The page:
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Is Israel-Gulf business ready to take off?

Agribusiness, retail, housing, and hospitality look like good bets for Israel-Gulf trade.
A security guard, wearing protective masks to combat the spread coronavirus, stands guard outside a store in the Mall of Dubai on April 28, 2020, after the mall was reopened. (Photo by Karim SAHIB / AFP) (Photo by KARIM SAHIB/AFP via Getty Images)

Normalization between Israel and two Gulf Arab states, Bahrain and the United Arab Emirates, is bound to create some interesting economic opportunities for the broader Middle East. Defense sales will certainly be part of the dynamic, both to the Gulf as in the coveted F-35 program from the United States to the UAE, and in sensitive defense and security technology between the Gulf states and Israel already underway. Other state-to-state co-investments are likely in biotech and even in state financial vehicles. There are already lines of credit and banking ties growing between two partly government-owned banks in the UAE and banks in Israel. And Bahrain will certainly promote its growing financial technology centers for Israeli investment. Israeli investors and entrepreneurs seeking to reach broader markets in the Middle East will be able to base their operations in Dubai or Abu Dhabi.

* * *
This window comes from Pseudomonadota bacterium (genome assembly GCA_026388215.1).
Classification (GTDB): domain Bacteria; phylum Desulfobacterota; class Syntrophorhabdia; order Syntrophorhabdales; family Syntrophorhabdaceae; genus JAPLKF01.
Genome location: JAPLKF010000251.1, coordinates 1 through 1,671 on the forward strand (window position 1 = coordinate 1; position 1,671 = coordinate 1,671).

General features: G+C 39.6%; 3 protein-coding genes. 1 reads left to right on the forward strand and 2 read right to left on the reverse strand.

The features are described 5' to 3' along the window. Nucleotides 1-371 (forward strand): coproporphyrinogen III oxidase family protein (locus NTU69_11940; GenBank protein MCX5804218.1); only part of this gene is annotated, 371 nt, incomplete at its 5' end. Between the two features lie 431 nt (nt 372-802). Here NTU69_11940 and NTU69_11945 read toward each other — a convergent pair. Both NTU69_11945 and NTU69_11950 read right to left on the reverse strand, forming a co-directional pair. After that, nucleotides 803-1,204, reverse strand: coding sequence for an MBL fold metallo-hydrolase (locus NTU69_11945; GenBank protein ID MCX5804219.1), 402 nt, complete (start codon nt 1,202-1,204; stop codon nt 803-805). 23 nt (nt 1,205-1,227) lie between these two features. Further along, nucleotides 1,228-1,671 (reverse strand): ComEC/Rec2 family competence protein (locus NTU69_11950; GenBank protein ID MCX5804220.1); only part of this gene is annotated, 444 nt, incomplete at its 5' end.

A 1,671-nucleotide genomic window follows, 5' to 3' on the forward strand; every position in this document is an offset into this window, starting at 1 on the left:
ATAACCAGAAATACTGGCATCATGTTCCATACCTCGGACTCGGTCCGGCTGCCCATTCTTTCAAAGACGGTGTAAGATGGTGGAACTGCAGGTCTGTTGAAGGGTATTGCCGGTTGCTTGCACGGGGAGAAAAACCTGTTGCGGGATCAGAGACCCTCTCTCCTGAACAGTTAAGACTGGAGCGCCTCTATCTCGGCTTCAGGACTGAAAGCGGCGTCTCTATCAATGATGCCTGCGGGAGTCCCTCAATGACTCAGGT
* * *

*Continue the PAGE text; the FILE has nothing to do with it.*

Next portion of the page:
But for smaller business owners and entrepreneurs, where will the opportunity be? In fact, in many of the sectors in which Israel historically has expertise, the Gulf states have already made significant inroads, so much that the Gulf may be a source of innovation and new business for Israel.

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